The chiefs of the Four Nations of Maskwacis were among those honoured Dec. 14, with Queen Elizabeth II’s Platinum Jubilee medals for their contributions to the papal visit this past summer.
Pope Francis made a historical “pilgrimage of penance” to Canada, choosing Maskwa Park in Maskwacis as the site where he’d give an official apology on behalf of the Catholic church to all residential school survivors on July 25.
Eleven recipients, including the chiefs, elders and other organizers and supporters, were recognized at a ceremony held in a conference room at the Fantasyland Hotel, receiving the medals from the Lt. Governor of Alberta, the Hon. Salma Lakhani.
“It is deeply moving to be honoured in this capacity. Each recipient is incredibly deserving — they each showed strength, determination, compassion and resiliency throughout the planning and implementation of the apology and visits,” said Grand Chief George Arcand Jr. in a press release from the Confederacy of Treaty Six First Nations. “I am humbled to be included among my respected peers to receive this honour.”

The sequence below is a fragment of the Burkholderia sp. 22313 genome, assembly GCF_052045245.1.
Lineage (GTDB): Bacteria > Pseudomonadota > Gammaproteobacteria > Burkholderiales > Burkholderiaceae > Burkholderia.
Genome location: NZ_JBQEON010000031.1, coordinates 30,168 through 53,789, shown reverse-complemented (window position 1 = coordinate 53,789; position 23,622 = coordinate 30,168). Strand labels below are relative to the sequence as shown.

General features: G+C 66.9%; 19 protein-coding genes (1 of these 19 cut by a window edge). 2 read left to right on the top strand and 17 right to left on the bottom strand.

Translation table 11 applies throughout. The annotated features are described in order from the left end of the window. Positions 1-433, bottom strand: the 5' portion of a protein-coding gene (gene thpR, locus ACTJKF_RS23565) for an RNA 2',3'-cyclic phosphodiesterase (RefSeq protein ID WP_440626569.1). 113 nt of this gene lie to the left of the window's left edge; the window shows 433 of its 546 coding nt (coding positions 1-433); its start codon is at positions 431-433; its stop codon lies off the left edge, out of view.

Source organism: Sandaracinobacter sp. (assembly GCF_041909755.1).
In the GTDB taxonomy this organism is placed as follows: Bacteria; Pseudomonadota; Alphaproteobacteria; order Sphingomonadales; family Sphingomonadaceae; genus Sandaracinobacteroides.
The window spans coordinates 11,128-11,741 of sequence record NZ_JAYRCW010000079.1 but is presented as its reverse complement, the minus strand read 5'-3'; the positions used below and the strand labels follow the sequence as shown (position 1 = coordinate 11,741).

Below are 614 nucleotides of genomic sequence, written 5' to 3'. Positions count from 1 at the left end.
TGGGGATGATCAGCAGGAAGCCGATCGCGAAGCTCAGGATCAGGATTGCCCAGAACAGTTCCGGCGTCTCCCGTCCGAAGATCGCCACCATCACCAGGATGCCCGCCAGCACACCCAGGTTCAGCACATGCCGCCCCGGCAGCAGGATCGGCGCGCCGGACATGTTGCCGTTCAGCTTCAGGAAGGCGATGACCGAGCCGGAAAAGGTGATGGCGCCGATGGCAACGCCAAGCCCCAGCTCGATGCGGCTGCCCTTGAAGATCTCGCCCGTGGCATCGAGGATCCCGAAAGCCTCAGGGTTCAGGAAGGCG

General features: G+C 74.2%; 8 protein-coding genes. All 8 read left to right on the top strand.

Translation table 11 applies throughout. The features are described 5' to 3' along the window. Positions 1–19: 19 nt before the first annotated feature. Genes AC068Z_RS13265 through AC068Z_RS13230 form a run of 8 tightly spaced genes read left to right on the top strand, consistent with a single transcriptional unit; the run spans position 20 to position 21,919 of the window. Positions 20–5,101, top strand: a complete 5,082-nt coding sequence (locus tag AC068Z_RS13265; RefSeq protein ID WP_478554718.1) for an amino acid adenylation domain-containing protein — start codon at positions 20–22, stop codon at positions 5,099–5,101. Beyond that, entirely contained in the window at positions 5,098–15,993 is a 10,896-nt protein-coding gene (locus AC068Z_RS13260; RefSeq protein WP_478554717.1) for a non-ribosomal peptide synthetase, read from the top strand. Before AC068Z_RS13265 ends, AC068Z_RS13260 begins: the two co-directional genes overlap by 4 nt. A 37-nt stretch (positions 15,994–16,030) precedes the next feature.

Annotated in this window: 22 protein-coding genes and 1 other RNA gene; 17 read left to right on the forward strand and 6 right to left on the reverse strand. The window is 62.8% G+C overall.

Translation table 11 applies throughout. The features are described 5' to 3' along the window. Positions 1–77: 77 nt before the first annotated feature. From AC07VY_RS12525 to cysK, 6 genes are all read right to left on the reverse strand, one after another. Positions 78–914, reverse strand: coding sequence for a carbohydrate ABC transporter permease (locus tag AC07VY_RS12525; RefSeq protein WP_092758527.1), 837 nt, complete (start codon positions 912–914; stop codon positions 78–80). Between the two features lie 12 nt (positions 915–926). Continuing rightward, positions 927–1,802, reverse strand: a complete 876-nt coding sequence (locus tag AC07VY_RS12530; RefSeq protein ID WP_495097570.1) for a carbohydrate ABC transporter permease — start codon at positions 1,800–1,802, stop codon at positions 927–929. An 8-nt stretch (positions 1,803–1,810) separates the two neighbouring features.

The recipients were:
• Elder Alma Desjarlais, Frog Lake First Nation;
• Elder Vicky Arcand, Alexander First Nation;
• Anne Wildcat, papal visit organizer, Ermineskin Cree Nation;
• Chief George Arcand Jr., Treaty Six grand chief and chief of Alexander First Nation;
• Chief Randy Ermineskin, Ermineskin Cree Nation;
• Chief Vernon Saddleback, Samson Cree Nation;
• Chief Leonard Standing on the road, Montana First Nation;
• Chief Desmond Bull, Louis Bull Tribe;
• Chief Tony Alexis, Alexis Nakota Sioux Nation;
• Chief Greg Desjarlais, Frog Lake First Nation and
• Shani Gwin, founder and CEO pipikwan pêhtâkwan.
“The chiefs and elders were recognized for welcoming the Pope to Treaty Six Territory and opening their communities to the world,” stated the release.
Wildcat was the main community organizer in Maskwacis and received the medal for “directing operations and ensuring the safety of the four host Nations during the apology.”
Gwin “led her team to create opportunities for First Nations survivors and leaders to safely tell their truths about the residential school systems on the world stage.”
The Confederacy of Treaty Six First Nations was created in 1993 to serve as the united political voice for the First Nations of Treaty Six to protect the fundamental Treaty and human rights of First Nations Peoples.